Clinical Edge Journal Scan

Commentary: Shoulder dystocia and vaginal breech deliveries, December 2022

Dr. Rigby scans the journals, so you don't have to!


 

Fidelma Rigby, MD

This month's selection of obstetric emergencies research includes interesting insights into the risks of in vitro fertilization pregnancies , prophylactic measures for preeclampsia , a novel risk factor for preeclampsia , and treatment for postpartum hemorrhage (PPH). However, I would like to draw your particular attention to the articles examining the safety of vaginal breech deliveries and the risks associated with shoulder dystocia (SD).

The safety of vaginal breech delivery has been controversial since the Term Breech Trial in 2000 suggested increased neonatal mortality and short-term morbidity associated with vaginal breech delivery. The stance against breech delivery has softened since that time. Fruscalzo and colleagues provide yet more evidence supporting the safety of vaginal breech deliveries with their single-center, retrospective study, which included 804 singleton pregnant women who underwent vaginal breech vs emergency cesarean section vs elective cesarean section in Coesfeld, Germany. They found no significant differences between the vaginal breech–delivery group vs the other two groups in regard to umbilical artery pH < 7, low Apgar scores, or neonatal intensive care unit admissions. The only significant difference noted was umbilical artery pH < 7.1. This suggests that in experienced hands (each of the candidates was referred to a senior obstetrician for consultation), vaginal breech delivery can be safe, including for nulliparous women (67% were nulliparous), showing that even the short-term morbidity associated with vaginal breech delivery approaches that of planned cesarean section.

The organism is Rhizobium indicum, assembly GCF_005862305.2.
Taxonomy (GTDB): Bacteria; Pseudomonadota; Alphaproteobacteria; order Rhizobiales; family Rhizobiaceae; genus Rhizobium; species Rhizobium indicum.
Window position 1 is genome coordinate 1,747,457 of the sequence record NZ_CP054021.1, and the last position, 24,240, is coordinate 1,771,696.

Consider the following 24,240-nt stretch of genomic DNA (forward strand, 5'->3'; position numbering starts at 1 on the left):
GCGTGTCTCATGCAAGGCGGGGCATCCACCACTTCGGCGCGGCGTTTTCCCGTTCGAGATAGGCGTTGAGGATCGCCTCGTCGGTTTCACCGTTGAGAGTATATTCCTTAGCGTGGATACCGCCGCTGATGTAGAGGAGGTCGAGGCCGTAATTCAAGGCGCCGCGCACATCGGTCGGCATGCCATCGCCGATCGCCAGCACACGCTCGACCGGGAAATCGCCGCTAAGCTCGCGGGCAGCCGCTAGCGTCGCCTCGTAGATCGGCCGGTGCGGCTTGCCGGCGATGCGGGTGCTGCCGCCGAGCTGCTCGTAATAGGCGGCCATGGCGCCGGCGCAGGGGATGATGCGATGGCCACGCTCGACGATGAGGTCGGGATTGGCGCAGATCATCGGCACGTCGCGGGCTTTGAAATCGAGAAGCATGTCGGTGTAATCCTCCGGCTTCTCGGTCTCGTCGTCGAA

Two other articles raise caution regarding SD and increased risk for fetal death and PPH. Linde and colleagues used data from The Medical Birth Registry of Norway and Statistics Norway to examine recurrence risk for PPH associated with various causes. PPH associated with SD led the way: The recurrence risk adjusted odds ratio (aOR) was 6.8 for SD vs 5.9 for retained products of conception, 4.0 for uterine atony, 3.9 for obstetric trauma, and 2.2 for PPH of undefined cause. This study suggests that the risks for SD recurrence should be focused not just on SD, but also on PPH. Another concern regarding shoulder dystocia is raised by Davidesko and colleagues in their analysis of risk factors for intrapartum fetal death. U sing a generalized estimation equation model to help identify independent risk factors for intrapartum fetal death, they examined 344,536 deliveries from 1991 to 2016 at Soroka University Medical Center in Israel and noted that SD again led the way: aOR was 23.8 for SD vs 19.0 for uterine rupture, 11.9 for preterm birth, 6.2 for placental abruption, and 3.6 for fetal malpresentation. This high risk for intrapartum fetal death associated with SD suggests a need for even more robust SD drills to help deal with this dreaded and often unpredictable obstetric emergency.

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